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Mesozoic magmatism in an upper- to middle-crustal section through the Cordilleran continental margin arc, eastern Transverse Ranges, California

Special Paper of the Geological Society of America

By:
, , , , , , ,
DOI: 10.1130/2009.2456(07)

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Abstract

The eastern Transverse Ranges provide essentially continuous exposure for >100 km across the strike of the Mesozoic Cordilleran orogen. Thermobarometric calculations based on hornblende and plagioclase compositions in Mesozoic plutonic rocks show that the fi rst-order distribution of rock units resulted from differential Laramide exhumation. Mesozoic supracrustal rocks are preserved in the relatively little exhumed eastern part of the eastern Transverse Ranges and south-central Mojave Desert, and progressively greater rock uplift and exhumation toward the west exposed rocks originating at mid-crustal depths. The eastern Transverse Ranges thus constitute a tilted, nearly continuously exposed crustal section of the Mesozoic magmatic arc and framework rocks from subvolcanic levels to paleodepths as great as ??22 km. The base of this tilted arc section is a moderately east-dipping sheeted magmatic complex >10 km in width by 70 km in length, constructed structurally beneath, yet synchronous with Late Jurassic and Cretaceous upper-crustal plutons. Geochronology and regional structural relations thus suggest that arc magmas generated in the lower crust of this continental arc interacted in a complex mid-crustal zone of crystallization and mixing; products of this zone were parental magmas that formed relatively homogeneous upper crustal felsic plutons and fed lavas and voluminous ignimbrites. ?? 2009 The Geological Society of America.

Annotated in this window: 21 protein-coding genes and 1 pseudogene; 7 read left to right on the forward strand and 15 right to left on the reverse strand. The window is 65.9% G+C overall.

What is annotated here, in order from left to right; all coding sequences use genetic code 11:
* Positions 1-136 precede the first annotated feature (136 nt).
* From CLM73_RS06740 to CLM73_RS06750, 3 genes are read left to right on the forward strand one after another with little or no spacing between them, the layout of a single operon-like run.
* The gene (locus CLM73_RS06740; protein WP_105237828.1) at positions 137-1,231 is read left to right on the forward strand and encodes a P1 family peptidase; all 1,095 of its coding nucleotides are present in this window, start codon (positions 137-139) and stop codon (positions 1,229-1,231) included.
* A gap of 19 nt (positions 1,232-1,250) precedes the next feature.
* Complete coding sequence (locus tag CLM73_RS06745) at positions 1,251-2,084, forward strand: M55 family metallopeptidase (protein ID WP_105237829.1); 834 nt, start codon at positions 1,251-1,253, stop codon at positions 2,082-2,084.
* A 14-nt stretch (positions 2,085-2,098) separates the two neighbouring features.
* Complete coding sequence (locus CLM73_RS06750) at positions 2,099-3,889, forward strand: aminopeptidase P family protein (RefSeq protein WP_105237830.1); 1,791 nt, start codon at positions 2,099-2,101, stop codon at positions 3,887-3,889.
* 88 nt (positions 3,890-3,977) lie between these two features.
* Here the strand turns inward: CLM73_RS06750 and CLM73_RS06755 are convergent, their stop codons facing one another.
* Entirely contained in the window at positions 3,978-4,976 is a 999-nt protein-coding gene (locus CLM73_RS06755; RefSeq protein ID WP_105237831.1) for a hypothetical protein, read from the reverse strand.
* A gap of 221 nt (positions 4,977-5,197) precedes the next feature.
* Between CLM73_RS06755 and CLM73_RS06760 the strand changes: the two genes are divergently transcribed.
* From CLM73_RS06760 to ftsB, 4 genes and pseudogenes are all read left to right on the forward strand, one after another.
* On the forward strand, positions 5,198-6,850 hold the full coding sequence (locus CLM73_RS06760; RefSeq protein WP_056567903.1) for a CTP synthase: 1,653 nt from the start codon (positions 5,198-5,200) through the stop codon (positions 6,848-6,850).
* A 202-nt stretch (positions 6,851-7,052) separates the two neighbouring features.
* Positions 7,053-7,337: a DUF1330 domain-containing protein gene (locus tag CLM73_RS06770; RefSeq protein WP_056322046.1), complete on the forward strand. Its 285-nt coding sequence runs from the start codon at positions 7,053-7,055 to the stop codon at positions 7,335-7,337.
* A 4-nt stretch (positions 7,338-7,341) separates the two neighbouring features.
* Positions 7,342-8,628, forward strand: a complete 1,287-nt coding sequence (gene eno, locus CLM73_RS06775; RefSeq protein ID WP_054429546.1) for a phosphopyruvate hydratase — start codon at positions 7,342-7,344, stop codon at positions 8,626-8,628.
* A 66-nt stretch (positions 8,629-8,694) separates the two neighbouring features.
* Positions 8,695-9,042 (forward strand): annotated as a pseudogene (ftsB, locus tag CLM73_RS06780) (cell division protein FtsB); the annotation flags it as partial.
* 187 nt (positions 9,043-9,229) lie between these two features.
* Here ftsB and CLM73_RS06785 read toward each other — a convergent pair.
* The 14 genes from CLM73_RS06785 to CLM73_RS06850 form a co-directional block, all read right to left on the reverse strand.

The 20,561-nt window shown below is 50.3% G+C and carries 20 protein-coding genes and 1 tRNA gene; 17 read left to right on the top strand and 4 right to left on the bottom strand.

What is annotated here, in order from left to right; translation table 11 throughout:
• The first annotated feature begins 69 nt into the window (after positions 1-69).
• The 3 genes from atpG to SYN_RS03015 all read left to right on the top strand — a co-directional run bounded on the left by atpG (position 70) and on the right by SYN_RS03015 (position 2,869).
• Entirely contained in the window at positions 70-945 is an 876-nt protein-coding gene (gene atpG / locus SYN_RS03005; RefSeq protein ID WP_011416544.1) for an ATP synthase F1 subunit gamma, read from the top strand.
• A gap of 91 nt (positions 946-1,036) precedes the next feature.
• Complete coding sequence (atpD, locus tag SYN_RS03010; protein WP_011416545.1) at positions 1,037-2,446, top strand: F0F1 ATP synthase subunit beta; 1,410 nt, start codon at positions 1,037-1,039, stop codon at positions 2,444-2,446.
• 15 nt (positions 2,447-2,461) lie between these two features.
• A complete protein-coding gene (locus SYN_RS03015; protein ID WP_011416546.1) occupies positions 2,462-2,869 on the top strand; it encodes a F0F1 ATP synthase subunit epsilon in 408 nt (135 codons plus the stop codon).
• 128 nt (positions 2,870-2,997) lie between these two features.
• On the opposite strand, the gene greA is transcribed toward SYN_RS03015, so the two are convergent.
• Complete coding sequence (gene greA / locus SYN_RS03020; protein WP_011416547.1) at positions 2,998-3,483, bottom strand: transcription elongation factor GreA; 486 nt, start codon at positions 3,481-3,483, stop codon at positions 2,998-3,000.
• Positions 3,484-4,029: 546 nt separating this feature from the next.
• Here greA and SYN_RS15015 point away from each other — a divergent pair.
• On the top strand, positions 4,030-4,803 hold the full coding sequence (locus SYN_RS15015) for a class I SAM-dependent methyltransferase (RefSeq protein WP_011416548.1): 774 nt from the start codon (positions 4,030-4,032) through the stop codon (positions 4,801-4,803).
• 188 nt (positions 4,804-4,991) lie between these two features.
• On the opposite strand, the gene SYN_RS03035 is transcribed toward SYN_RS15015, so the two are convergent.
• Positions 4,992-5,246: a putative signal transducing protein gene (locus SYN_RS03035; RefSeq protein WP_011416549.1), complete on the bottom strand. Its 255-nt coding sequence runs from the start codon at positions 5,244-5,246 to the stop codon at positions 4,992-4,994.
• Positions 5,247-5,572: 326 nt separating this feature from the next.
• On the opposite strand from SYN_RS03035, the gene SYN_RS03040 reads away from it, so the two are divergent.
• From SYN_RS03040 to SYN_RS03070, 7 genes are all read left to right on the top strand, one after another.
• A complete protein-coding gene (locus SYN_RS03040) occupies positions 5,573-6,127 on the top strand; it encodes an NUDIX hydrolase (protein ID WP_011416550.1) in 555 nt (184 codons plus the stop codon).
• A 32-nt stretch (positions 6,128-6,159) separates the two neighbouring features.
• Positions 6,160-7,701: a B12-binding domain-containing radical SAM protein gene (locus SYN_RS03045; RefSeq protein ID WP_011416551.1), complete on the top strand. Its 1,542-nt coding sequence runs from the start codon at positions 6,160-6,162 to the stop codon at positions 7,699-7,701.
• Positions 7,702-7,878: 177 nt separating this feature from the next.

Additional Publication Details

Publication type:
Article
Publication Subtype:
Journal Article
Title:
Mesozoic magmatism in an upper- to middle-crustal section through the Cordilleran continental margin arc, eastern Transverse Ranges, California
Series title:
Special Paper of the Geological Society of America
DOI:
10.1130/2009.2456(07)
Issue:
456
Year Published:
2009
Language:
English
Larger Work Type:
Article
Larger Work Subtype:
Journal Article
First page:
187
Last page:
218
Number of Pages:
32